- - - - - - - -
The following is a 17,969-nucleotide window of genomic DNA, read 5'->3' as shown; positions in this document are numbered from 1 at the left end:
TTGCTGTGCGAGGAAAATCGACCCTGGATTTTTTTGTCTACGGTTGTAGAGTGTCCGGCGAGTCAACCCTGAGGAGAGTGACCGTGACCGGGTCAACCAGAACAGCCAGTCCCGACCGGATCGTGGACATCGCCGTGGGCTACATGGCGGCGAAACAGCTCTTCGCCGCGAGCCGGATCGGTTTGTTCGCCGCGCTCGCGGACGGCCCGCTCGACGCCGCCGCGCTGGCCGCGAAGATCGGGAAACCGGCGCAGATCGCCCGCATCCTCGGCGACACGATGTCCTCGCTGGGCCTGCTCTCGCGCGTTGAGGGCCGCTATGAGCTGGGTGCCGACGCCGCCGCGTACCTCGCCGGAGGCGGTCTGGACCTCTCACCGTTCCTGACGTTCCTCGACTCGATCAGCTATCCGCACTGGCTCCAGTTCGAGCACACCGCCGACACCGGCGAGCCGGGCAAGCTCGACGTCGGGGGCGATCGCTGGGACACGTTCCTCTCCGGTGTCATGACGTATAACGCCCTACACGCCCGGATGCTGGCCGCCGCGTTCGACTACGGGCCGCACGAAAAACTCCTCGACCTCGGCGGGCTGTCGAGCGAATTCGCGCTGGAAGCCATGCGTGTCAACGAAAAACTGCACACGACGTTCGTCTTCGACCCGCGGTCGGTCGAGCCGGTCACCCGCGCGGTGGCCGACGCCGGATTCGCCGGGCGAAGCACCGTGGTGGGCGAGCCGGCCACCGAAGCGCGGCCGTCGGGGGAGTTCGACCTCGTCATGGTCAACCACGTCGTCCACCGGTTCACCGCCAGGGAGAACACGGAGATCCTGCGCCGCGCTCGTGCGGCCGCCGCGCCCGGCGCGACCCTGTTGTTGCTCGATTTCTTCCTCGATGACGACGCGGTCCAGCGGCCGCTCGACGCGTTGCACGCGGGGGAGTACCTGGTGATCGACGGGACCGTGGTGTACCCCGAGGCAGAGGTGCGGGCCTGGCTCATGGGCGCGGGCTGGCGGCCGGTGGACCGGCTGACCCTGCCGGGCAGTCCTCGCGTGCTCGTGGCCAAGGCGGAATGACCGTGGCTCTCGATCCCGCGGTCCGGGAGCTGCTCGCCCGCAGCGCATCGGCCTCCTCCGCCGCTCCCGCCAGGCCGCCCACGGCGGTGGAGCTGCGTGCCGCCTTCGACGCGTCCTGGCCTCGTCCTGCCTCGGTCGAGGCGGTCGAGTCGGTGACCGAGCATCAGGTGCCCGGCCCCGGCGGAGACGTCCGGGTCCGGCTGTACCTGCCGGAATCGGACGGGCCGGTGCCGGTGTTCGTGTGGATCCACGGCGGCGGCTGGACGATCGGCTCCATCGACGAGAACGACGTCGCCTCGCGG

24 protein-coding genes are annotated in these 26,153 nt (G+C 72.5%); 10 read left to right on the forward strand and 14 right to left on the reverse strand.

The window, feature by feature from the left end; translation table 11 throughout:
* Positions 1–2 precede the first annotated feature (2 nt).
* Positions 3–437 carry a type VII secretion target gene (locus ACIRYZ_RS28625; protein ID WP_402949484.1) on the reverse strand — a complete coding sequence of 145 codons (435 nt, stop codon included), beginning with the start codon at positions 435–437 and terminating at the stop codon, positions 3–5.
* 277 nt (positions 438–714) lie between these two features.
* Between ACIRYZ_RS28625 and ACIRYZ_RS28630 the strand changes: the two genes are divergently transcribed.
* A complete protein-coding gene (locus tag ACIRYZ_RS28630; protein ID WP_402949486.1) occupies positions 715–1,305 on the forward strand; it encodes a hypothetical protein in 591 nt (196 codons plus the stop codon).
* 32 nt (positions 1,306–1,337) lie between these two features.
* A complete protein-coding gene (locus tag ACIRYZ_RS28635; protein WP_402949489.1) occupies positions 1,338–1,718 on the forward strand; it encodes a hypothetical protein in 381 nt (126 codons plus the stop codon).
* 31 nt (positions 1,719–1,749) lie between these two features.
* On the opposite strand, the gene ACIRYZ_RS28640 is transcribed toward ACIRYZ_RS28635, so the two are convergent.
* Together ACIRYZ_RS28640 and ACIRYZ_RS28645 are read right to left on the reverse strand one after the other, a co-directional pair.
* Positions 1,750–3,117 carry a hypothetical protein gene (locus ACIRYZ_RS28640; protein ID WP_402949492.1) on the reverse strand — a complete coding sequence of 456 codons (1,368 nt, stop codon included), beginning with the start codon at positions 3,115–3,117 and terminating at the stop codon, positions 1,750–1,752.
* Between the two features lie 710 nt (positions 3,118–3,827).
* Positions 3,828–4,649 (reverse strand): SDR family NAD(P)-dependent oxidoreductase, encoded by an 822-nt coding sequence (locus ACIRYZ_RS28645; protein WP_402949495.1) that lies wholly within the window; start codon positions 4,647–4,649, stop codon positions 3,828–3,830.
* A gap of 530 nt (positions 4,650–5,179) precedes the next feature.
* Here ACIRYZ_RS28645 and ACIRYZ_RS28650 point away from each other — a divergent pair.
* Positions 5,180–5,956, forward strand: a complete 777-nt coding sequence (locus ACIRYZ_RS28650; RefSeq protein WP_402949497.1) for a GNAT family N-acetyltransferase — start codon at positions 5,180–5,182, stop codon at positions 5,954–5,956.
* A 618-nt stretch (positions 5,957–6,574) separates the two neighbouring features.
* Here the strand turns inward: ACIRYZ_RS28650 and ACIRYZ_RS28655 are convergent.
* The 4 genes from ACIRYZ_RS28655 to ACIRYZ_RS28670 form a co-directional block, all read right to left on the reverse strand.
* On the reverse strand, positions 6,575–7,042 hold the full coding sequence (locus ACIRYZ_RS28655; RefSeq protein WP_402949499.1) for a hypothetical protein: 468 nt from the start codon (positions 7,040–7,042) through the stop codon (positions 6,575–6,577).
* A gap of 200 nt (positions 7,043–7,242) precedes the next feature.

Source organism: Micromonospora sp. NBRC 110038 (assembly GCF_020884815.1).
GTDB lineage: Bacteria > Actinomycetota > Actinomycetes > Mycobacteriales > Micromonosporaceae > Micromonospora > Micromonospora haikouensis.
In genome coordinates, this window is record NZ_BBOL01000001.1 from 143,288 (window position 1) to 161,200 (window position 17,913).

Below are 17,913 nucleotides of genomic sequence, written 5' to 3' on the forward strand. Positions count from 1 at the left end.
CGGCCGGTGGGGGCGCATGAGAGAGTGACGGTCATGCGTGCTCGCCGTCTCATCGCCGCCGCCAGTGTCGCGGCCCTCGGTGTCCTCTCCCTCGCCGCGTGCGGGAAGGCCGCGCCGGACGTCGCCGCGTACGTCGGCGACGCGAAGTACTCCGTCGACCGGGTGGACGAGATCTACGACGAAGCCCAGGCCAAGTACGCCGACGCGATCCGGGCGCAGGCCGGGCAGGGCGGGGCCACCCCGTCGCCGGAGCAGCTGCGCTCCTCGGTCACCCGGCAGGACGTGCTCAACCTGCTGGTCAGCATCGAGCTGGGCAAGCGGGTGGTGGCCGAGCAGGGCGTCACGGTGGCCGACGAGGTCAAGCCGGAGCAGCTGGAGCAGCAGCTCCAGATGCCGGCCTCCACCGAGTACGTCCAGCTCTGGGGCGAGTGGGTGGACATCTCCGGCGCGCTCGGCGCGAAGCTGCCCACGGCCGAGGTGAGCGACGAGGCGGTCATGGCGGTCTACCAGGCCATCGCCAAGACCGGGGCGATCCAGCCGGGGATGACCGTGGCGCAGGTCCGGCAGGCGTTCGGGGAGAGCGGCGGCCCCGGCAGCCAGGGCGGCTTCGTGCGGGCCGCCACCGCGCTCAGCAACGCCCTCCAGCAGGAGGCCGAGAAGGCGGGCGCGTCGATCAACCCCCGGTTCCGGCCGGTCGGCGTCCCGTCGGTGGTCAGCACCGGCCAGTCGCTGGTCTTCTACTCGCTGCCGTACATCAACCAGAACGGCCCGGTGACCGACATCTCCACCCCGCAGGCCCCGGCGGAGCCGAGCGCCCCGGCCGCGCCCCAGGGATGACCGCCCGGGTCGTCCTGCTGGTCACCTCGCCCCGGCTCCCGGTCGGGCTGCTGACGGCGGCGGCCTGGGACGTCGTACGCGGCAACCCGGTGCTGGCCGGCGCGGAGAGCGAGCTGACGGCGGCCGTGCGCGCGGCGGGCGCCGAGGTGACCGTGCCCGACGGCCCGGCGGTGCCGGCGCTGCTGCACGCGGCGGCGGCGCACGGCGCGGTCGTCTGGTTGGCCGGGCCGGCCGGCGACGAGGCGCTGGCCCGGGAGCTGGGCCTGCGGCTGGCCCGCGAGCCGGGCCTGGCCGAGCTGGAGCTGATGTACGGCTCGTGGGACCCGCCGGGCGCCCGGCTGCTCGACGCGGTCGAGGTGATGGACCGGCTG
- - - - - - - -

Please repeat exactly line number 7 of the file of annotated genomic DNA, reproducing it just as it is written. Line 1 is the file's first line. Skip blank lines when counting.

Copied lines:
* 277 nt (positions 438–714) lie between these two features.